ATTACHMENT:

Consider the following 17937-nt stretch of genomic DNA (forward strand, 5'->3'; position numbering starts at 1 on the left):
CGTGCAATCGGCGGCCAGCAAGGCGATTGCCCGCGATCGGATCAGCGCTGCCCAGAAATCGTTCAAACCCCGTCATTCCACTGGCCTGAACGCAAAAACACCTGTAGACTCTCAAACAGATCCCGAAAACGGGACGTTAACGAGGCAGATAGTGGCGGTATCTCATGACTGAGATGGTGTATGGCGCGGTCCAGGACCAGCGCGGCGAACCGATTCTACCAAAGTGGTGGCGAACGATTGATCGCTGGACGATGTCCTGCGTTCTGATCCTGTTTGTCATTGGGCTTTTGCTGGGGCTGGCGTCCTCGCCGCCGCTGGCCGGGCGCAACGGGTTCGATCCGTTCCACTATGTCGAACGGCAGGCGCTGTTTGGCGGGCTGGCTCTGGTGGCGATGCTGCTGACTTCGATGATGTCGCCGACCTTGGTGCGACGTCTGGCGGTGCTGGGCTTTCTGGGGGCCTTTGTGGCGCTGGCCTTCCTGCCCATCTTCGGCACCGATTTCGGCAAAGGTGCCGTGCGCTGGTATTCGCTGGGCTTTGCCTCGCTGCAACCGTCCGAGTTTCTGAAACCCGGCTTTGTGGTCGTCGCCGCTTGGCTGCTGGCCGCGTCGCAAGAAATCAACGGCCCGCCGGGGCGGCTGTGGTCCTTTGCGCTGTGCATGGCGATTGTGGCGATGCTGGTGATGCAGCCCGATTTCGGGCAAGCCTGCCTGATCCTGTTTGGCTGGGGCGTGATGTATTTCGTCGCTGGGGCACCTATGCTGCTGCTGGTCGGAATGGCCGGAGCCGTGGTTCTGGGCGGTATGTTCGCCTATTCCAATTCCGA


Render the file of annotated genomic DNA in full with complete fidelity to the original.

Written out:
Consider the following 17937-nt stretch of genomic DNA (forward strand, 5'->3'; position numbering starts at 1 on the left):
CGTGCAATCGGCGGCCAGCAAGGCGATTGCCCGCGATCGGATCAGCGCTGCCCAGAAATCGTTCAAACCCCGTCATTCCACTGGCCTGAACGCAAAAACACCTGTAGACTCTCAAACAGATCCCGAAAACGGGACGTTAACGAGGCAGATAGTGGCGGTATCTCATGACTGAGATGGTGTATGGCGCGGTCCAGGACCAGCGCGGCGAACCGATTCTACCAAAGTGGTGGCGAACGATTGATCGCTGGACGATGTCCTGCGTTCTGATCCTGTTTGTCATTGGGCTTTTGCTGGGGCTGGCGTCCTCGCCGCCGCTGGCCGGGCGCAACGGGTTCGATCCGTTCCACTATGTCGAACGGCAGGCGCTGTTTGGCGGGCTGGCTCTGGTGGCGATGCTGCTGACTTCGATGATGTCGCCGACCTTGGTGCGACGTCTGGCGGTGCTGGGCTTTCTGGGGGCCTTTGTGGCGCTGGCCTTCCTGCCCATCTTCGGCACCGATTTCGGCAAAGGTGCCGTGCGCTGGTATTCGCTGGGCTTTGCCTCGCTGCAACCGTCCGAGTTTCTGAAACCCGGCTTTGTGGTCGTCGCCGCTTGGCTGCTGGCCGCGTCGCAAGAAATCAACGGCCCGCCGGGGCGGCTGTGGTCCTTTGCGCTGTGCATGGCGATTGTGGCGATGCTGGTGATGCAGCCCGATTTCGGGCAAGCCTGCCTGATCCTGTTTGGCTGGGGCGTGATGTATTTCGTCGCTGGGGCACCTATGCTGCTGCTGGTCGGAATGGCCGGAGCCGTGGTTCTGGGCGGTATGTTCGCCTATTCCAATTCCGA